Lucienne Day, born in Surrey in 1917, was one of the leading lights of modern design in postwar England. Though she could easily have been mistaken for a 1950s homemaker, Lucienne was anything but. A groundbreaking textile designer, she created sunny yet sophisticated prints for the masses, becoming a household name in the process.
Her breakthrough pattern was Calyx, a plant-inspired design shown at the Festival of Britain in 1951. A huge success, it led to a decades-long partnership with Heal Fabrics. But Day was prolific in other areas as well, including wallpaper, carpets, ceramics, and silk mosaics.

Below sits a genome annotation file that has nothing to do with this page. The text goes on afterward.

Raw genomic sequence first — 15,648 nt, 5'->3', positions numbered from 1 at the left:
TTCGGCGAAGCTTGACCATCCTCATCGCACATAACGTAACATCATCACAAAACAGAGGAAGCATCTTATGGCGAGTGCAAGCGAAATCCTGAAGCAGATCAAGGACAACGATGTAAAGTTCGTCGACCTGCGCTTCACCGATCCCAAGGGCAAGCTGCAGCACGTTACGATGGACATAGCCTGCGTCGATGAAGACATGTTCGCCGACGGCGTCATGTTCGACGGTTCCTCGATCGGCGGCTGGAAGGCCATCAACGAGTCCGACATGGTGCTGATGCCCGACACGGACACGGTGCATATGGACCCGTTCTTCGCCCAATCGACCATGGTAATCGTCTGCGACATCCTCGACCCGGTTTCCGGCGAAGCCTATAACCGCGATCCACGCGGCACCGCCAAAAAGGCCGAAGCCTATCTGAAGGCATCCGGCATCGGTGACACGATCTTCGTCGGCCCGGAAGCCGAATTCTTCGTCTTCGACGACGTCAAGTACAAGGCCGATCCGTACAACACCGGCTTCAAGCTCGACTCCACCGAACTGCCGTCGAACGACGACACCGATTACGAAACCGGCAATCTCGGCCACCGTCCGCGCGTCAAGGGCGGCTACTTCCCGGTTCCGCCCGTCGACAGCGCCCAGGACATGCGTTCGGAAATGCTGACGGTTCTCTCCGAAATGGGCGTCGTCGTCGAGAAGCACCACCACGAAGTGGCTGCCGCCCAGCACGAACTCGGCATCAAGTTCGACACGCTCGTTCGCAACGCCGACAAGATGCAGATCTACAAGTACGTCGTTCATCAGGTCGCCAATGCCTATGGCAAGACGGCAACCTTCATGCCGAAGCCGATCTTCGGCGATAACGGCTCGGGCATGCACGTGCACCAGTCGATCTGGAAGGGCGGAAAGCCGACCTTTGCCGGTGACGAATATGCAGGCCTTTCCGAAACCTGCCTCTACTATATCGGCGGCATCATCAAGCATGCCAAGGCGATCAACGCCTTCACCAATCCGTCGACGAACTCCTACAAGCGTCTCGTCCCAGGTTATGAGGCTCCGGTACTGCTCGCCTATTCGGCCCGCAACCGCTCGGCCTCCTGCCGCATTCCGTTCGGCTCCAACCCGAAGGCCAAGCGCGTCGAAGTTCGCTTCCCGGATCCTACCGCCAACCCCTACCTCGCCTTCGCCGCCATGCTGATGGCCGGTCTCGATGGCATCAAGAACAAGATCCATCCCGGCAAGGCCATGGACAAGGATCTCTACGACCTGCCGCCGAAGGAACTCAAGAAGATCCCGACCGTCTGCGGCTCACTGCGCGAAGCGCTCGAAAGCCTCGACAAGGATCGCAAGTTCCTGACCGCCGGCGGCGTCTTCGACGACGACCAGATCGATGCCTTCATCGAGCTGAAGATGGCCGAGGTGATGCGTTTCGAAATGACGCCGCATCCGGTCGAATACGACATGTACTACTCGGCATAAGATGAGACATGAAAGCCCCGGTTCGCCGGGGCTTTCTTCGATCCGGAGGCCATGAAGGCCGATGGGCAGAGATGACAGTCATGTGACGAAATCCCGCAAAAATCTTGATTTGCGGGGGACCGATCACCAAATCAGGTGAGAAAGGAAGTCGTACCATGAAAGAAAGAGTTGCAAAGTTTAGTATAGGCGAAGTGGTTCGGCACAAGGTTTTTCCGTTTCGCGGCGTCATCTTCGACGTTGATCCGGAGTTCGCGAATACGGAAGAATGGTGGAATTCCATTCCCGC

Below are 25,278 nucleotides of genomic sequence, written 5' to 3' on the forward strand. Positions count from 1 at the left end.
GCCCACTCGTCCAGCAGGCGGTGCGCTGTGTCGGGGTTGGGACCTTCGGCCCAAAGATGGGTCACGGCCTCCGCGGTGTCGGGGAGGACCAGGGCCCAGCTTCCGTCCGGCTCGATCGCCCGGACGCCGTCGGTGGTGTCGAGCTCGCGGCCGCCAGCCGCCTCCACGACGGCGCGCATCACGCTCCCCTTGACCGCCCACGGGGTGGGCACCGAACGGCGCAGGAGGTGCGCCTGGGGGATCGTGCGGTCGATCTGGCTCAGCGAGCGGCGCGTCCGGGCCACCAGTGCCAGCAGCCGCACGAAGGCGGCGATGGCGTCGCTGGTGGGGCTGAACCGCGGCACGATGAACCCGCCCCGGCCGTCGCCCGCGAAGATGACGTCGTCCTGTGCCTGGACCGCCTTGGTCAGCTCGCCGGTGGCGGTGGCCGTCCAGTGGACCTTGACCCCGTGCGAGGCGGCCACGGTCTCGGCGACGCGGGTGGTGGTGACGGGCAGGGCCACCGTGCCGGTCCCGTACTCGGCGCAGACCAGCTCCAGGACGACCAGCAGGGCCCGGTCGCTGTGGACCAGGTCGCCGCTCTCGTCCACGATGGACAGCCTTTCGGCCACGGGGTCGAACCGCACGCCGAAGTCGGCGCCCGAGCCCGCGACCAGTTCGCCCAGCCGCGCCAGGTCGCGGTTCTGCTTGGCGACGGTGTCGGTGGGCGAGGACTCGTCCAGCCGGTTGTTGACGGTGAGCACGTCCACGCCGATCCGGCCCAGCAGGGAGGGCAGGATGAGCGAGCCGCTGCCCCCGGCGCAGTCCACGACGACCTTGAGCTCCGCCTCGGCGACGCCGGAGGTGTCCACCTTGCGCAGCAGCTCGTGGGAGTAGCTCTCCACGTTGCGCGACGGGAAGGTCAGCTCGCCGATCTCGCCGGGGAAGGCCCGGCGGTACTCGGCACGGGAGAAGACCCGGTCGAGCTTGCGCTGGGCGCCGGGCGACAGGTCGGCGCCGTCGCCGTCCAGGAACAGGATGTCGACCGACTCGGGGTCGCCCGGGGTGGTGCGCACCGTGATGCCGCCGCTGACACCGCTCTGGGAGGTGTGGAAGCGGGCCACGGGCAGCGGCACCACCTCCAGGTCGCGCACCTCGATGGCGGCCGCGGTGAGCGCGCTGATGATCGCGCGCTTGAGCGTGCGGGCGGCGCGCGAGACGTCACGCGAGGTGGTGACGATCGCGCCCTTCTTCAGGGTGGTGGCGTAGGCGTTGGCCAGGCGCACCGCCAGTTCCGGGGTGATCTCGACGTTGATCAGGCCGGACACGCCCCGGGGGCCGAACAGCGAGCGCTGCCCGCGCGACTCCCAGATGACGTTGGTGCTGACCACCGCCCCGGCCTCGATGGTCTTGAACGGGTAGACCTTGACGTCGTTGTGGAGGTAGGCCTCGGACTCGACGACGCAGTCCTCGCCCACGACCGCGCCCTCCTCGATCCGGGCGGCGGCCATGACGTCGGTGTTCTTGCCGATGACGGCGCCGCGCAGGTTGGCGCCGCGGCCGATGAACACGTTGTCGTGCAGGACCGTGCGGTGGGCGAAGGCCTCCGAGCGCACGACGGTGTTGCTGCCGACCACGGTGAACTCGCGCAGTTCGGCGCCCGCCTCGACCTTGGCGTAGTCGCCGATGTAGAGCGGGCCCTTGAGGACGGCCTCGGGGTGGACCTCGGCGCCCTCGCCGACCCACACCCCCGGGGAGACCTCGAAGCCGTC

Though sometimes referred to as the Eameses of the UK, Lucienne and her husband, furniture designer Robin Day, pursued separate careers and collaborated only a handful of times, notably on aircraft interiors for BOAC in the 1960s.
Lucienne, who died in 2010, would have turned 100 on January 5, 2017. The centenary is being marked with a year of exhibitions and events in the UK that will reveal works and photos never seen before, bringing back into the public eye the remarkable accomplishments of this midcentury modern woman.
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